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Open Access

Is freedom of the will neutrally possible?

  • Philip Kargopoulos1
Annals of General Psychiatry20109(Suppl 1):S9

https://doi.org/10.1186/1744-859X-9-S1-S9

Published: 22 April 2010

Keywords

Public HealthCausal ConsequenceCognitive ScienceStrong CommitmentResult Component

In this paper we are attempting in the context of recent developments in cognitive science to examine the viability of the Libet solution to the problem of the freedom of the will. We will be showing that this solution is still possible if refraining acts can be considered not only as different kinds of actions from performing acts, but also peculiar actions that have causal consequences without having a result component. It requires a very strong commitment to an odd model of action, which makes more plausible the Wegner idea that freedom of the will is to be explained away as an illusion, albeit an illusion that is helpful in establishing the authorship of actions.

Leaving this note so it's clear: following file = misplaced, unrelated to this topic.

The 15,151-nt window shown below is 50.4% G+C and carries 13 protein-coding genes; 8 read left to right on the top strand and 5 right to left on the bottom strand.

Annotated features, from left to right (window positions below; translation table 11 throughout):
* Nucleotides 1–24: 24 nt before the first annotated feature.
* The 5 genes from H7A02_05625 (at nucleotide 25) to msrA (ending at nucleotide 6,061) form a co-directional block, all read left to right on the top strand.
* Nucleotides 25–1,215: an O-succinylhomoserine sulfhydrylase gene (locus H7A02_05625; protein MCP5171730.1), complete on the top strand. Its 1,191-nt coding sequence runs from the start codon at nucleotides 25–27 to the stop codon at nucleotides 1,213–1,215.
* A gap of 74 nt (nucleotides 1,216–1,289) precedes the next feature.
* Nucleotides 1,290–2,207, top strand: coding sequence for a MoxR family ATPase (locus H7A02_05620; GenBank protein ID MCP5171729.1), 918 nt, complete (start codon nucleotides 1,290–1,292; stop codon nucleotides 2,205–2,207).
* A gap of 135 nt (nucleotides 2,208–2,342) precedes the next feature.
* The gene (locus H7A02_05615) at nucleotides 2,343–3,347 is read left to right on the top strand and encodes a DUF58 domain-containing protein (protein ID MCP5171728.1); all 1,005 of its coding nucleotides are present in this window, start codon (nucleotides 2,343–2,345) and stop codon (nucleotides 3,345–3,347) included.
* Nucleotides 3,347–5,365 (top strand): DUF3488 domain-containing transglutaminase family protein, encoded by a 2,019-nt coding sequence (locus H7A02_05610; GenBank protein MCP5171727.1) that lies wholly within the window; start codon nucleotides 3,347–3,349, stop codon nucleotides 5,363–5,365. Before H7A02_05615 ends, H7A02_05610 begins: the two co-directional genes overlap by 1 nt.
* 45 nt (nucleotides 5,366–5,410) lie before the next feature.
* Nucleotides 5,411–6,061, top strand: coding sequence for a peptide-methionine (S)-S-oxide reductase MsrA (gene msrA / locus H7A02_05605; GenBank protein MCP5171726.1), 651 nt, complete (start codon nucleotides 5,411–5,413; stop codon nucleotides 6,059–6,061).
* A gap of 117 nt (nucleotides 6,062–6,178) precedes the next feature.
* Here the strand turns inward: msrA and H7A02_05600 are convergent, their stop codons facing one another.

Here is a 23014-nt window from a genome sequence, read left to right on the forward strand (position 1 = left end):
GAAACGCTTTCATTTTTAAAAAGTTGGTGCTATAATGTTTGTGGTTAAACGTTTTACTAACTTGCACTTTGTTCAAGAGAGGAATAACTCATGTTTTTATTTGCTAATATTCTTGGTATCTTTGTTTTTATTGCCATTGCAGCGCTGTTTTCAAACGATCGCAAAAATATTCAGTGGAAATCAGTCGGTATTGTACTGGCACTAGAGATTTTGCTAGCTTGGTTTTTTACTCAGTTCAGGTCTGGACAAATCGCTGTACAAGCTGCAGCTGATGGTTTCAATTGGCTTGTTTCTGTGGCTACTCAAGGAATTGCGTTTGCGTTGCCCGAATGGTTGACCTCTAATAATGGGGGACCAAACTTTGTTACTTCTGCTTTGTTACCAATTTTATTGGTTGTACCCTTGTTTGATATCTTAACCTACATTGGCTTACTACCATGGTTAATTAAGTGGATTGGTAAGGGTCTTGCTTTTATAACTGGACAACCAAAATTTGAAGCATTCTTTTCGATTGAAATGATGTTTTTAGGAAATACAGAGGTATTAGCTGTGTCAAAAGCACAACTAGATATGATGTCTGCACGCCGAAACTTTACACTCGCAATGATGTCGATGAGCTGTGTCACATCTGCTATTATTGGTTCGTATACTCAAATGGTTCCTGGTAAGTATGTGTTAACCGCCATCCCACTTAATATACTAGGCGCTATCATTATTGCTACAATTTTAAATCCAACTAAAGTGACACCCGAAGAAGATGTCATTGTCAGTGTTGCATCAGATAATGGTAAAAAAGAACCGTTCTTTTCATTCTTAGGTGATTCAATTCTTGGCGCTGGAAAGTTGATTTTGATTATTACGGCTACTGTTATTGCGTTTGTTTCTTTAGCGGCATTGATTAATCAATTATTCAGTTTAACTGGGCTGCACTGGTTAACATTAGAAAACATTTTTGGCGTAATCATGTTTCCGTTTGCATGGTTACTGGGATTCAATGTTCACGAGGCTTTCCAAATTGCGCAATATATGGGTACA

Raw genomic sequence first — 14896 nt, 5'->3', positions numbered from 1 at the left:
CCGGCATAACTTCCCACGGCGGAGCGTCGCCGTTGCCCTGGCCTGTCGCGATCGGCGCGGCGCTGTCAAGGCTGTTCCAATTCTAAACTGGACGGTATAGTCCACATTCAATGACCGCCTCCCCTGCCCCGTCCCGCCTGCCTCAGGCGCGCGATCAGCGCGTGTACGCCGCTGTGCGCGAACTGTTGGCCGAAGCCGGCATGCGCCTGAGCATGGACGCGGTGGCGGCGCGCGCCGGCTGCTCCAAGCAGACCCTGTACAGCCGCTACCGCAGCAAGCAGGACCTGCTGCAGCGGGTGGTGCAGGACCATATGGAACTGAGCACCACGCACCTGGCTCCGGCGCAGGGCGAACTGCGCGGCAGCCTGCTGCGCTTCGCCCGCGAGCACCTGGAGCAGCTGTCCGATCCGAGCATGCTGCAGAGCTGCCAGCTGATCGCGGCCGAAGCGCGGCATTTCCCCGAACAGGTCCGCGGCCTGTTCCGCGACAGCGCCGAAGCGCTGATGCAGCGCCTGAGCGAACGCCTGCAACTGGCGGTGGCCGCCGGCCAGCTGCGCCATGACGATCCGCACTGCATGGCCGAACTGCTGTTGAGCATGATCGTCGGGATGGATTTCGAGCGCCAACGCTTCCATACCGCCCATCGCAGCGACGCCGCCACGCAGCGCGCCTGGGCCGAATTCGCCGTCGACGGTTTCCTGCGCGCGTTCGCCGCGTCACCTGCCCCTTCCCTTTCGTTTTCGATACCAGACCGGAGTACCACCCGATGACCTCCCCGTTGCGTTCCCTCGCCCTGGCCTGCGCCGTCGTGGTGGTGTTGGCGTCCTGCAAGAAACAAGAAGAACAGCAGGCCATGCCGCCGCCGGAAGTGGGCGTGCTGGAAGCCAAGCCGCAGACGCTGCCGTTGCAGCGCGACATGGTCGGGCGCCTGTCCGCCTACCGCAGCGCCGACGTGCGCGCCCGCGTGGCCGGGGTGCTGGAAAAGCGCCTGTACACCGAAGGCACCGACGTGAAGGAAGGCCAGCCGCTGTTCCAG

Authors’ Affiliations

(1)
School of Psychology Aristotle University of Thessaloniki, Greece

Copyright

© Kargopoulos; licensee BioMed Central Ltd. 2009

This article is published under license to BioMed Central Ltd.

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